Losing My Feminist Status
The last few weeks have been a drip, drip, drip, scenario for males in powerful positions. I’ll start by suggesting that poor Harvey Weinstein needs to be given some slack. Knowing little about him, I’ve just seen pictures of him, and realize that without getting into a powerful position, how would he ever get any. Oops, just realized the previous statement dealt with body image and sex and that definitely IS politically incorrect.
One common theme in the current take downs is the “celebrity” aspect. If we go back to groupies and rock bands, is it okay for females to pursue, and rock stars to “consume”? Replace rock star with sports star, TV or movie personality, or rich man for that matter, do groupies pursuits have limits? Do groupie “consumers” have protections? Do the same rules apply to Madonna as they do Mick Jagger?
There are two prevailing themes in the current new coverage; sexual assault needs to be called out under all conditions, and one cannot judge solely on accusations. While there is merit in calling out sexual assault, the “zero tolerance” proponents need only look at other zero tolerance initiatives since the term was first coined in the last century. You can see the “success” of the war on drugs. On the other side, when several accusers come out within weeks of each other, it is hard not to buy into the guilty verdict. The people being fired are not being fired on a he said-she said report, but more a he said-they said where “they” is a large number. There were enough background noises prior to the reckoning event.
If one takes sex out of the narrative, there may be a clearer picture of the wrongdoing. Throughout history, or at least since the dawn of agrarian societies, sex has been used as a control mechanism. Men have been the drivers of the narrative, and that is why a promiscuous male is a stud and the female equivalent is a slut. Even in these enlightened times, that is still a gut-feel truism shared by both sexes. Dealing with the “sex in society” narrative, precedes any other measures in rewriting the norms of good behavior.
We all (mostly) agree that consensual sex between adults is not an issue. I suspect there are still laws on the books that make some of these encounters illegal, including when there is a quid pro quo with money changing hands. Infidelity regarding sex is an issue not dealt with here, but rises out of the commercial transaction we call marriage. The single key factor in assessing right and wrong is that sexual activity must be mutually pleasurable.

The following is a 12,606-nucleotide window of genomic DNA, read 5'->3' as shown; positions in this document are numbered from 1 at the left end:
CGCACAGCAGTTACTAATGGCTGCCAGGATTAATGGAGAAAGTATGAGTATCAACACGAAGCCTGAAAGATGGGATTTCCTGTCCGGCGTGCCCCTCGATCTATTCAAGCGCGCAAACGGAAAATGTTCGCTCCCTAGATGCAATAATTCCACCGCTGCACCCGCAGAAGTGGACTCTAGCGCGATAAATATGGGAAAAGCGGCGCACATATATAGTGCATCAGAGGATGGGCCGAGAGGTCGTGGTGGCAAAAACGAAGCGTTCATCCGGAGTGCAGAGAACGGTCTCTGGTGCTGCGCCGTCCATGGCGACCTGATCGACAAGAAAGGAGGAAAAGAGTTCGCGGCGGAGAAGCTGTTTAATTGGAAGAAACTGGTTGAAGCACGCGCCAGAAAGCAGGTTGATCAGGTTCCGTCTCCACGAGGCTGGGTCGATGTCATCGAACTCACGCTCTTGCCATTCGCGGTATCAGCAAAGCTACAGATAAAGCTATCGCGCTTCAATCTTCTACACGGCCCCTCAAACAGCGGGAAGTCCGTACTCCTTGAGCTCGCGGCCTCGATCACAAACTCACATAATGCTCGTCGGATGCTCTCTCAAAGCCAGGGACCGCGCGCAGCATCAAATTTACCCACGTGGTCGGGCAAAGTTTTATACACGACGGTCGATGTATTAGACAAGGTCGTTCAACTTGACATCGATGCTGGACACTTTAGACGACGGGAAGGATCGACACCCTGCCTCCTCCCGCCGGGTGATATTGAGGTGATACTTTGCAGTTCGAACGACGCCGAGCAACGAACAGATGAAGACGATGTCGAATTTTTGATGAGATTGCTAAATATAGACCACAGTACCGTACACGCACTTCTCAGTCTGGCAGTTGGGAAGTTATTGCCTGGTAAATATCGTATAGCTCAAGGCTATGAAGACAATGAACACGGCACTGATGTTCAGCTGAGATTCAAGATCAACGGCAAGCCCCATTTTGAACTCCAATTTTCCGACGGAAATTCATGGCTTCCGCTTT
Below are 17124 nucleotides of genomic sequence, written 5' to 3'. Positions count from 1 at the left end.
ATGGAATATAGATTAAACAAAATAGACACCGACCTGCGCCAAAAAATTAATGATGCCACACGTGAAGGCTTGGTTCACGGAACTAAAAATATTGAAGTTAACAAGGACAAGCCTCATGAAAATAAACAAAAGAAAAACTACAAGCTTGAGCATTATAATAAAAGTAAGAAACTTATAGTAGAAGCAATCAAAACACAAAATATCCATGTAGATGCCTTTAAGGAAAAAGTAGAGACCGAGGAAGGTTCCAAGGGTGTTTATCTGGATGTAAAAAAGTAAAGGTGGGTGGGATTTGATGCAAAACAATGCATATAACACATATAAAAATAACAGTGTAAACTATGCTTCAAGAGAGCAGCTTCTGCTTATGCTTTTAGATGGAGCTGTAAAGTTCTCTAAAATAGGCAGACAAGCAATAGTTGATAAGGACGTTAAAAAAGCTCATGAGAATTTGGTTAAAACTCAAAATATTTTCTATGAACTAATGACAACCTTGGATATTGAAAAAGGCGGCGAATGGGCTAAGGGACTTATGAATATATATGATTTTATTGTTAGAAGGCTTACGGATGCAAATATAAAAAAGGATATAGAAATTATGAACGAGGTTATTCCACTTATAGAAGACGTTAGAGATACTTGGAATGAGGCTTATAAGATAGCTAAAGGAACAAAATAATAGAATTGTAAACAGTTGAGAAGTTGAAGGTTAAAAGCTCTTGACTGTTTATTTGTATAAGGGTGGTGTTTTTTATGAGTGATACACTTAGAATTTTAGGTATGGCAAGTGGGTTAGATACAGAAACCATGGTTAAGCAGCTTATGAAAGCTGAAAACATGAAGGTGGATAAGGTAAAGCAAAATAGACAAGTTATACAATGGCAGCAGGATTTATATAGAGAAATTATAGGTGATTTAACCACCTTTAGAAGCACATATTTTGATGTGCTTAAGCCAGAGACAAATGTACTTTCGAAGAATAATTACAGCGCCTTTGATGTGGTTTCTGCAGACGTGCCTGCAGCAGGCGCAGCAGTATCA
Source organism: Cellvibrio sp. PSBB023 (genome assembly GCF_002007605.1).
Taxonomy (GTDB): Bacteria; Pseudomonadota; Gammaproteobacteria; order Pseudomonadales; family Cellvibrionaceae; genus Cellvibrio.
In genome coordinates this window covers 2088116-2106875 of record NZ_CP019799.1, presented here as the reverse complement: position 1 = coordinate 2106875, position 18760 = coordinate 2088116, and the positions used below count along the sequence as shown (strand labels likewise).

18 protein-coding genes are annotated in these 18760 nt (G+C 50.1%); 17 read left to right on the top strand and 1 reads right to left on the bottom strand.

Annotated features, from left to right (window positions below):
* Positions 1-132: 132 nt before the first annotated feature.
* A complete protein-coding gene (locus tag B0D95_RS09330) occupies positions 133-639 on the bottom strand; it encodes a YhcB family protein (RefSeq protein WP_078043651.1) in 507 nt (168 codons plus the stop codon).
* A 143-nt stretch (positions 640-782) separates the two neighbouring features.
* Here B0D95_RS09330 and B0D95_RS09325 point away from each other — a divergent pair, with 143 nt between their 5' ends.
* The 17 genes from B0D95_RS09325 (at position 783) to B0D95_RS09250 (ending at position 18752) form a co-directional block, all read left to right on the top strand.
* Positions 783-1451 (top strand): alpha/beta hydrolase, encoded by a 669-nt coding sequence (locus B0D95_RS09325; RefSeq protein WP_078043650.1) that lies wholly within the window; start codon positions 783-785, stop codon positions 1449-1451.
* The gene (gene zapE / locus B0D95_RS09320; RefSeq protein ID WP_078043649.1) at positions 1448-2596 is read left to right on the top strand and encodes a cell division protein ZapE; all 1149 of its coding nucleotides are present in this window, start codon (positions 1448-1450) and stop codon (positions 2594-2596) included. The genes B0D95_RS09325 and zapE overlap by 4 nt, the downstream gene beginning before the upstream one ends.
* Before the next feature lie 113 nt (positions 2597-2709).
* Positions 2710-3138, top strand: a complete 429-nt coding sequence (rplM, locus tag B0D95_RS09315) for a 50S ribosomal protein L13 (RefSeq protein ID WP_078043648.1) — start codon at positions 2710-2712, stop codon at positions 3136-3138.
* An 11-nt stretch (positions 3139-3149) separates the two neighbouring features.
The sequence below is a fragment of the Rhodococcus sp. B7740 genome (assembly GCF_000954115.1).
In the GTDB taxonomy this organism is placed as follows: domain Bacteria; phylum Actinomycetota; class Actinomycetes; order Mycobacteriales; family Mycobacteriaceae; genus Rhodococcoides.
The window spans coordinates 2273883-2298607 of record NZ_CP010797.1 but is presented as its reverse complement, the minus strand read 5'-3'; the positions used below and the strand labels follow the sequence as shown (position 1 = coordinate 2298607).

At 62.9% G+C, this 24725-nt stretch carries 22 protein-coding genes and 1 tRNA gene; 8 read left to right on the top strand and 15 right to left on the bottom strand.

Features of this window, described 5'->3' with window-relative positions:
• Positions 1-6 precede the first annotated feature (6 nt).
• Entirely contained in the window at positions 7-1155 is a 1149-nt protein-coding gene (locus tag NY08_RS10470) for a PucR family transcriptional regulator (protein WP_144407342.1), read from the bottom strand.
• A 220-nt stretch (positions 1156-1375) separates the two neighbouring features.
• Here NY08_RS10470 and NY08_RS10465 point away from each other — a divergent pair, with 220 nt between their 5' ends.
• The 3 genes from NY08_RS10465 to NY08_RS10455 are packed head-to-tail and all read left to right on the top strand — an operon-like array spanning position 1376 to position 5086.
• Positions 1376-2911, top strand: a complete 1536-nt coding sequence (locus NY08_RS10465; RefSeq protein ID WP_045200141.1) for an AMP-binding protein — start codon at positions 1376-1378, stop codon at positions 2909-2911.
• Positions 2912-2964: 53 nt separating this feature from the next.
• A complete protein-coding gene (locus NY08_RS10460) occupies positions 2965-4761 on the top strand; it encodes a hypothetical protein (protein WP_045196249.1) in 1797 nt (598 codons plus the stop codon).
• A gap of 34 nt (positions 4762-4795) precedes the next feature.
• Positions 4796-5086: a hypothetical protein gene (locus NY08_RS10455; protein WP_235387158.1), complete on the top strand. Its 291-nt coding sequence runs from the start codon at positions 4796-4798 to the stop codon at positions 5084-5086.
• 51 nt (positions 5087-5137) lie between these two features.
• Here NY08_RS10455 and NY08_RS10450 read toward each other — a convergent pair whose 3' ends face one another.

If there are any concerns with the current dialogue, it has to do with the wooing process. Short of ceding control to technologies like Tinder, where being a subscriber seems to represent some form of consent, I don’t quite understand how one might build up to the encounter. Unlike a “Dating for Dummies” series, one cannot assume that potential partners on either side possess the social skills to read come hither versus stay away creep signals. Secondly, we cannot assume uniformity in wooing techniques or desires. Subtle and overt can be read very differently by any two people. I think back to the funnel theory of sales, where you knock on doors and get a 5% success rate. That converts to a “Do you want to ****?” question posed in a crowded room. Asked enough times, you will have success, unless you look like Harvey Weinstein.
The race to right the wrong will result in conflict rather than harmony. In the statement “Grab them by the pu**y”, the more egregious statement is the preamble, “when you’re a star”. It is the inappropriate exercise of power that is the problem and that is a far greater problem to deal with, as it spans most of humanity’s conflict sources, not just sexual assault.
What are the remedies? One can use the trite “education” solution. People don’t learn from books, as behavior is shaped more by observed actions rather than statements from influencers. Parents are still more likely to smile while chastising a son versus a daughter’s misbehavior, while voicing the same concern to both. We cannot enact draconian laws to deal with the issue until we come to terms with where we are sexually in society. We will know we’ve arrived when the slut and stud labels are a thing of the past. That can only happen when we learn to respect each other’s boundaries. Strangely enough, I think this started with the wider acceptance of the LGBTQ community. It’s still a long way off, but let’s celebrate a good start.